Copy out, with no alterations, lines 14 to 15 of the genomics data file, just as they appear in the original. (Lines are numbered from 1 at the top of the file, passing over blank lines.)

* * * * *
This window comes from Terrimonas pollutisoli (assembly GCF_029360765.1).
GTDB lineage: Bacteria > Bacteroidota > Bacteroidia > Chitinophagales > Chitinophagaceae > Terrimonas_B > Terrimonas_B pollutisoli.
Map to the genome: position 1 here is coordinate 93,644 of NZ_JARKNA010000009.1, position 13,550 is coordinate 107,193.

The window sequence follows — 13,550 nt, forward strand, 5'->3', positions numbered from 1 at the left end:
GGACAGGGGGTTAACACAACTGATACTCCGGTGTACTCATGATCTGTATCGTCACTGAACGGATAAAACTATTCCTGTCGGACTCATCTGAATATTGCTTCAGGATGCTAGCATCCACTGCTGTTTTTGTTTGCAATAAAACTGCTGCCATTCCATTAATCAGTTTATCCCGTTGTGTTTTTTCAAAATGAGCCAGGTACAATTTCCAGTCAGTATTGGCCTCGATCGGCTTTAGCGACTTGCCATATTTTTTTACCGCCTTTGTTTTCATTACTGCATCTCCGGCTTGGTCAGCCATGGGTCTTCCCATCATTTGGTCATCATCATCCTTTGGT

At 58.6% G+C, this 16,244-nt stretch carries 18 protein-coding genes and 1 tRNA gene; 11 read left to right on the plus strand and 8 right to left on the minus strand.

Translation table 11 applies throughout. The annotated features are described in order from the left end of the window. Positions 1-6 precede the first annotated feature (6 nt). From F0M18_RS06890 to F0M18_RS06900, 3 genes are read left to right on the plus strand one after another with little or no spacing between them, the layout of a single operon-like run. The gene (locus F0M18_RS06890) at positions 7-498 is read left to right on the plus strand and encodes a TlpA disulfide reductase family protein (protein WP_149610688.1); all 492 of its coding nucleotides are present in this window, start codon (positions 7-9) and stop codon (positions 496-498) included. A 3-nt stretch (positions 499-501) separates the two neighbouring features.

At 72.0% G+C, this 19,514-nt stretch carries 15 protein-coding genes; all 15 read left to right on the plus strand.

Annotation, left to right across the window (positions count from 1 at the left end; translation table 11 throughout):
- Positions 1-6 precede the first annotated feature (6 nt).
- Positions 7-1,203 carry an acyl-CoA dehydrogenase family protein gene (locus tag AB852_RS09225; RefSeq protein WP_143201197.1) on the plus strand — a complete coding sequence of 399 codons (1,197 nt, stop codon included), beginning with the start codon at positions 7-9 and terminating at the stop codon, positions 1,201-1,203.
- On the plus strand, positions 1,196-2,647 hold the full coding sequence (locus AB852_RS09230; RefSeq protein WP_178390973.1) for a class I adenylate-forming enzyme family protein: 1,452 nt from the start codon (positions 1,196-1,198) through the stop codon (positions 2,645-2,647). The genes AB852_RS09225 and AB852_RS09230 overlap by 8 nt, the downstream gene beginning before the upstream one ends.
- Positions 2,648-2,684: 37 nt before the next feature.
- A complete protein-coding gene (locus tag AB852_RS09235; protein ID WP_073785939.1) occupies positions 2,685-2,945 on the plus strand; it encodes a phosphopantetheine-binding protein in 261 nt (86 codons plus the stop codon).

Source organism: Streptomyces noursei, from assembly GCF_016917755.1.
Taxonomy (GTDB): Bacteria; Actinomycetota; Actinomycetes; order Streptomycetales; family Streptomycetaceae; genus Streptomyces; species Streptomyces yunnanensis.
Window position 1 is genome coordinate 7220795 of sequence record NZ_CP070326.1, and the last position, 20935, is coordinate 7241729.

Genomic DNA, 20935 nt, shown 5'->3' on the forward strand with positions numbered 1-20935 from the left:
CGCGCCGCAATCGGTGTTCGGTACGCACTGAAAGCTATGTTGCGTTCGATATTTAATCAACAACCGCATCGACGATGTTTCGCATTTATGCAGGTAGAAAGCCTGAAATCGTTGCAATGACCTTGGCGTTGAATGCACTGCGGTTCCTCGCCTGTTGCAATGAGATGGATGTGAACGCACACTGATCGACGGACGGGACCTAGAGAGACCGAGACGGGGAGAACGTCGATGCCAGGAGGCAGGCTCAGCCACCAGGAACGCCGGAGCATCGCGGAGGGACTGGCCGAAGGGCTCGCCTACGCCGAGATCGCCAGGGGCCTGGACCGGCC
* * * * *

- A complete protein-coding gene (locus tag AB852_RS09235; protein ID WP_073785939.1) occupies positions 2,685-2,945 on the plus strand; it encodes a phosphopantetheine-binding protein in 261 nt (86 codons plus the stop codon).

Source organism: Streptomyces noursei, from assembly GCF_016917755.1.